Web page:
Recognizing the interdisciplinary nature of nanotechnology, the NSF initiative "encourages team approaches to functional nanostructures research in the belief that a synergistic blend of expertise is needed to make major headway. Theoretical modeling, synthesis, processing with a focus on building up from molecules and nanoprecursors, utilization, and characterization of structure and properties are components of this activity. Hence, this initiative has the aim of fostering interactions among physical, mathematical, chemical, biological and engineering disciplines by encouraging small groups of experts (up to 4 principal investigators) in these different fields.
"The initiative will support research on new concepts and methods for the generation of functional nanostructures, including synthesis and processing of nanoparticles and other precursor structures, self-assembly techniques, supramolecular chemistry, electronically and chemically functional structures, creation of bio-templates and sensors, 'smart' materials and films, and fabrication of nanostructured materials, nanocomponents and nanodevices with unusual properties. The initiative does not include routine measurements research, conventional lithography, or purchase of large experimental facilities."
The initiative focused on four "high-risk/high-gain research areas, where special windows of opportunity exist for fundamental studies in synthesis, processing, and utilization of functional nanostructures":
Synthesis/fabrication of nanostructures (1-50 nm)--clusters, particles, tubes, layers, biomaterials, self-assembled systems, with tailored properties to be used for building up functional nanostructures.
Processing/conversion of molecules and nano-precursors into functional nanostructures; nanostructured materials, nanocomponents and nanodevices, including sensors.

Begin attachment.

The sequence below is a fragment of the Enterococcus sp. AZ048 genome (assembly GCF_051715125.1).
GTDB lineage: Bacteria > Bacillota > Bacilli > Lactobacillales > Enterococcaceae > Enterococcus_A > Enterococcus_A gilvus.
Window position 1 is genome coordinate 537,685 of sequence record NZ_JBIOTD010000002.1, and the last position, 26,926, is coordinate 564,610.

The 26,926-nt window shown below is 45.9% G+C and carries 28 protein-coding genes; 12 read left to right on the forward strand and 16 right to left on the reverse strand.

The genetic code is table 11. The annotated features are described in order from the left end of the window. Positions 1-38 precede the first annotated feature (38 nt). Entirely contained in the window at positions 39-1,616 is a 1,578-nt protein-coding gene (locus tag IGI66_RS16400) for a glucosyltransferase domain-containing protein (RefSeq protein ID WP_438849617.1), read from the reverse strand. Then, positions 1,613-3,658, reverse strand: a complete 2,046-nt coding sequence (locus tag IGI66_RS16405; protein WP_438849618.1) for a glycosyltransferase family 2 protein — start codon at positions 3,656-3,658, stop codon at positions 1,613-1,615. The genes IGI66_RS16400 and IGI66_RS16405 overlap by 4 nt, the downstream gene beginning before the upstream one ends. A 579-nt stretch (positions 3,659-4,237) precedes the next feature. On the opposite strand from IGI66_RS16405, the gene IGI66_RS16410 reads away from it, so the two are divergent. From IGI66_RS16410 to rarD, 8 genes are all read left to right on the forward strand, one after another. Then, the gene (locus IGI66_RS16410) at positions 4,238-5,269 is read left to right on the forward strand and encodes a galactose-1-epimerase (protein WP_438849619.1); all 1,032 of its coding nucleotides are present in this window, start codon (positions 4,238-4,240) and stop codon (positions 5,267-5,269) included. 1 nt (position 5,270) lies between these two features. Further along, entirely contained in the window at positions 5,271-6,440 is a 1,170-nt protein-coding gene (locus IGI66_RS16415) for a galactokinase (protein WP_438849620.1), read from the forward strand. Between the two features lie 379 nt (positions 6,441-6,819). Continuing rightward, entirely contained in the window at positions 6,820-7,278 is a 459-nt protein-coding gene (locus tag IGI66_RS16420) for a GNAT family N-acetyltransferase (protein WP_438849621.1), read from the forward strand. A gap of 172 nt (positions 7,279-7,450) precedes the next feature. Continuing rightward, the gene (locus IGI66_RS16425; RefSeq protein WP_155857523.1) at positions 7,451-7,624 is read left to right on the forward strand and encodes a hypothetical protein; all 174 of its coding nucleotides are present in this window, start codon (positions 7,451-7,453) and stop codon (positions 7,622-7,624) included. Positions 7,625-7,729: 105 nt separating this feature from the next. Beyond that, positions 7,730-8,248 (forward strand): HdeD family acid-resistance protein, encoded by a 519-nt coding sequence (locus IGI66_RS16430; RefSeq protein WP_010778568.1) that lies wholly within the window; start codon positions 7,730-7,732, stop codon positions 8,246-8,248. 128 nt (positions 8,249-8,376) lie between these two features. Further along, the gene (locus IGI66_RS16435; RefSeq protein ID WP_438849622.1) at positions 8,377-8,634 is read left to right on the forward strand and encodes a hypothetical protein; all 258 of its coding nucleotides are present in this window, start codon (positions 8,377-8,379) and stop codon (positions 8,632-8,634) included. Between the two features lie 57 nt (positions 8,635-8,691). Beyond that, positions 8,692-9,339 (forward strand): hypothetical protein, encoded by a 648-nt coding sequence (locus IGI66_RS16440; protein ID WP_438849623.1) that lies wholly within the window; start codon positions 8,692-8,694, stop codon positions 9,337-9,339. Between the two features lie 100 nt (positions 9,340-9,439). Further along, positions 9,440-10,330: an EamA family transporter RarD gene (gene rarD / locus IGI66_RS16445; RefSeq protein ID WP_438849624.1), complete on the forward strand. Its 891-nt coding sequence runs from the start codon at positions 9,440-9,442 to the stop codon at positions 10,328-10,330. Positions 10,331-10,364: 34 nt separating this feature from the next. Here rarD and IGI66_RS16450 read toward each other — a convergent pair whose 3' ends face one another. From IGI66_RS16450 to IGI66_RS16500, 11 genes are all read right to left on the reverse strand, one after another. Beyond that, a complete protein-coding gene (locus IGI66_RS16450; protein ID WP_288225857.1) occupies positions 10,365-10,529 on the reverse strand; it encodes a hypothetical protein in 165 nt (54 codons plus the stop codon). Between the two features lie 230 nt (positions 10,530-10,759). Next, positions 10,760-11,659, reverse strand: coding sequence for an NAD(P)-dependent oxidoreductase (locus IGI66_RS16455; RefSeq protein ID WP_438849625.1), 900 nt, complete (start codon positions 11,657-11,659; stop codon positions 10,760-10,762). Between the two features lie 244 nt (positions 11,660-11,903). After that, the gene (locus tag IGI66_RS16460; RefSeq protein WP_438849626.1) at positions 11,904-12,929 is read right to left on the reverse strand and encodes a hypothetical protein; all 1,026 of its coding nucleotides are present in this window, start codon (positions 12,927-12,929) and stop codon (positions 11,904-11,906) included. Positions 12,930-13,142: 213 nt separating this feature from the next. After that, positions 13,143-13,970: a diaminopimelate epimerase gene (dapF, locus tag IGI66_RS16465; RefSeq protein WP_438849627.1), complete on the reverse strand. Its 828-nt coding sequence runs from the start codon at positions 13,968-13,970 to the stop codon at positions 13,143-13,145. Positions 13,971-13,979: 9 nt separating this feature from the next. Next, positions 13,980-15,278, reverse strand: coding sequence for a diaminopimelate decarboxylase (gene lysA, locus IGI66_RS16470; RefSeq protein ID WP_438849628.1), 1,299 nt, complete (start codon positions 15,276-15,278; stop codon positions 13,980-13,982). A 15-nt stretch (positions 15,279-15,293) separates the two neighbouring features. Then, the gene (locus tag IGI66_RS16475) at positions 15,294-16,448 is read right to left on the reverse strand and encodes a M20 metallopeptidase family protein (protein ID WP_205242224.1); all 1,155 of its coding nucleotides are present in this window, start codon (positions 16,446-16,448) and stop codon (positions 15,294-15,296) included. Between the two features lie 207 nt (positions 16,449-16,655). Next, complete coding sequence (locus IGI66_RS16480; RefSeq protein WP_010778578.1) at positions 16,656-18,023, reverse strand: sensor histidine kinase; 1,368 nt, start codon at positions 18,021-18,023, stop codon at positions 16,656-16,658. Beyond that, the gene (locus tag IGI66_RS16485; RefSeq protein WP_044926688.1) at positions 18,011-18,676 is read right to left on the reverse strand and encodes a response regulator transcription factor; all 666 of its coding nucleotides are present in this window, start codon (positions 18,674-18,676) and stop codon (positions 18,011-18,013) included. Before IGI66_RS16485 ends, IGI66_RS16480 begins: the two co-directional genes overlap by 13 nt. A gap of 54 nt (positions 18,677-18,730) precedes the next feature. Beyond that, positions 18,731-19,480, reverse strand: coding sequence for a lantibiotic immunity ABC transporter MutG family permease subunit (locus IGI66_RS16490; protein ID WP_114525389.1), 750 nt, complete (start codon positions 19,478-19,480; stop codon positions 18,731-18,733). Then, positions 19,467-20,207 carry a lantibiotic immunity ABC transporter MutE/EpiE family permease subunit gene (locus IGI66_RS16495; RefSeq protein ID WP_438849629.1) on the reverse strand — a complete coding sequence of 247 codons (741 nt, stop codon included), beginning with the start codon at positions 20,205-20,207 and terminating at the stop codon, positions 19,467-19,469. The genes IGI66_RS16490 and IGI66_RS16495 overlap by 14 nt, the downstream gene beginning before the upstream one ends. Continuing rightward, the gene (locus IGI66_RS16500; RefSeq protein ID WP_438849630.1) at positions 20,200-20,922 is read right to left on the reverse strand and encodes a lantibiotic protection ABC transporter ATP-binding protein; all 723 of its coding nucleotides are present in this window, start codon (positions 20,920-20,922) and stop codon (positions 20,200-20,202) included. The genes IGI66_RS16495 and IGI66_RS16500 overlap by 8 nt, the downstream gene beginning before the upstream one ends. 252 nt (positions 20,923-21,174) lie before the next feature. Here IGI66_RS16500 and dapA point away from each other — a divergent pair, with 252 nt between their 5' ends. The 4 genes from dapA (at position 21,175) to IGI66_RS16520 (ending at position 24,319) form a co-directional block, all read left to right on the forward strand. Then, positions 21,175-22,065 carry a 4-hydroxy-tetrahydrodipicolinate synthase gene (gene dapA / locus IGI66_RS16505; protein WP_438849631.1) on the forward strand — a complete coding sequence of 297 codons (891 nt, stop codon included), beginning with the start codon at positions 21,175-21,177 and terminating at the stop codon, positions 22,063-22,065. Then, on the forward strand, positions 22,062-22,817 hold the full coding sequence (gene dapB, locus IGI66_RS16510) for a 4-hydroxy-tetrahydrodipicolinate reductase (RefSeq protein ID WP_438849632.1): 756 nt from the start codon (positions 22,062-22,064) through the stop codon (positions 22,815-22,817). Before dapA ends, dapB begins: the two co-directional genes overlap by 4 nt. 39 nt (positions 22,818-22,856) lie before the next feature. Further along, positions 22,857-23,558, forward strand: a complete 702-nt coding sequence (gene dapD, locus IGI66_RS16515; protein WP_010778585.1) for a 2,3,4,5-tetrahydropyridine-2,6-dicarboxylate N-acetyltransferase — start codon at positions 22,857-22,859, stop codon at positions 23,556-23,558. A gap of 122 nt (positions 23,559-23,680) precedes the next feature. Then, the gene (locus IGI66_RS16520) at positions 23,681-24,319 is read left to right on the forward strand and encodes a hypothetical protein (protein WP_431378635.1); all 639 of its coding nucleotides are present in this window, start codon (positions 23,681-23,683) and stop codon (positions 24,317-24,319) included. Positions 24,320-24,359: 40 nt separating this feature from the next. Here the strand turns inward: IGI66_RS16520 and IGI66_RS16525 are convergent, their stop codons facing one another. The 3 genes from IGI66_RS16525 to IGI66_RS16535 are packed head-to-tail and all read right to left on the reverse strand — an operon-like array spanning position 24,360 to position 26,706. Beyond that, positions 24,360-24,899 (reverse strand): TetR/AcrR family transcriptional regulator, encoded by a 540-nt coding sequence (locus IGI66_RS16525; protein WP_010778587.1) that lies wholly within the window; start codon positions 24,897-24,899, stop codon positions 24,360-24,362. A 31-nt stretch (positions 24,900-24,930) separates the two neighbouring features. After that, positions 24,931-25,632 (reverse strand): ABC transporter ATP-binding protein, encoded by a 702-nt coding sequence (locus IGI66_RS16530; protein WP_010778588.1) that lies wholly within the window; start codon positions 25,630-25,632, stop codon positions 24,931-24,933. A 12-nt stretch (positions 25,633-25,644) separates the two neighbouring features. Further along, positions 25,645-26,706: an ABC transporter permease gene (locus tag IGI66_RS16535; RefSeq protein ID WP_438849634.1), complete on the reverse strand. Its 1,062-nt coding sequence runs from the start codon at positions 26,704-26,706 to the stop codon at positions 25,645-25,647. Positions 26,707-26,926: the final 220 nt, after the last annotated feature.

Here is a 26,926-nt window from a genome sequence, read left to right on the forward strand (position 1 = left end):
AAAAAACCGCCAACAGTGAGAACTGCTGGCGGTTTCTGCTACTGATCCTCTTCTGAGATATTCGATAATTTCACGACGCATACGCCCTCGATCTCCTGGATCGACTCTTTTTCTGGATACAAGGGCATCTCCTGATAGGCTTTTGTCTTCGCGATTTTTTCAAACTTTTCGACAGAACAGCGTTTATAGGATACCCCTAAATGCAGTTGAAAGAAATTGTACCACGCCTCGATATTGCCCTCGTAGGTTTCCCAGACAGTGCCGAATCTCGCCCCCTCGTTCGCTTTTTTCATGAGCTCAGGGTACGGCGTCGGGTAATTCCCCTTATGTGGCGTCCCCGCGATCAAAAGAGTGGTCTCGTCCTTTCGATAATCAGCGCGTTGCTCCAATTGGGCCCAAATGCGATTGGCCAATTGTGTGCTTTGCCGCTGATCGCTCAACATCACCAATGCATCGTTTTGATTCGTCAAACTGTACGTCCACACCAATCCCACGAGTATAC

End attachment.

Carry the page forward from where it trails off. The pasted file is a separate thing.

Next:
Physical, mathematical, chemical and biological modeling and simulation techniques in the mesoscale range (about 1-100 nm). This includes molecular dynamics, quantum mechanics, grain and continuum-based models, stochastic methods, and nano- and meso-mechanics.
Fundamental physical (mechanical, thermal, optical, etc.), chemical and biological properties of nanostructures and nanostructure interfaces; unique size dependent phenomena and properties associated with nanostructures.
The 1998 Spring national meeting of the American Chemical Society in Dallas, in late March and early April, included a day-long symposium on topics related to molecular nanotechnology. The symposium, entitled "Device Applications of Nanoscale Materials" (Chemical & Engineering News, April 20, 1998) was funded by the ACS Corporation Associates Pilot Grants for Industrial Programming, American Chemical Society Division of Physical Chemistry.
The symposium sought to demonstrate current and innovative applications of chemistry in the nanometer size regime for use in optoelectronics and to identify potential areas for partnerships between industry and academia where research in nanoscale chemistry can be applied to emerging technologies. It was hoped that this symposium would benefit chemists working in nanotechnology by providing a forum for discussing applications with leading industries.
Some of the speakers concentrated on research involving "top down" technologies of more immediate interest to the semiconductor industry. This report will concentrate on presentations of research directed toward achieving molecularly precise structures.
Jie Han of NASA Ames Research Center discussed the potential for using carbon nanotubes as electronic devices. The electronic properties of single walled carbon nanotubes can change as changes the configurations between hexagons along the nanotube walls and as the diameters of the tubes are increased. Theoretical studies and physical measurements using lithography combined with scanning tunneling microscopy (STM) by various research groups have shown that different tubes can act as either semiconductors or metallic wires. Since a single walled tube can be as small as 1.0 nm in diameter, nanotubes have potential as components for nanoscale electronics. Dr. Han uses molecular modeling studies to simulate the production of electrical devices based on carbon nanotubes with varying electronic properties connected in circuits.
Carbon nanotubes also have unique mechanical properties. Work by Charles M. Lieber et al. at Harvard (Science 277, 1997) using atomic force microscopy (AFM) shows that nanotubes are considerably strong, and elastic, possessing a Young's Modulus similar to that of bulk graphite (the largest of any known material). Dr. Han showed simulations of unique gears and motors based on carbon nanotubes, however these have not yet been produced by scientists.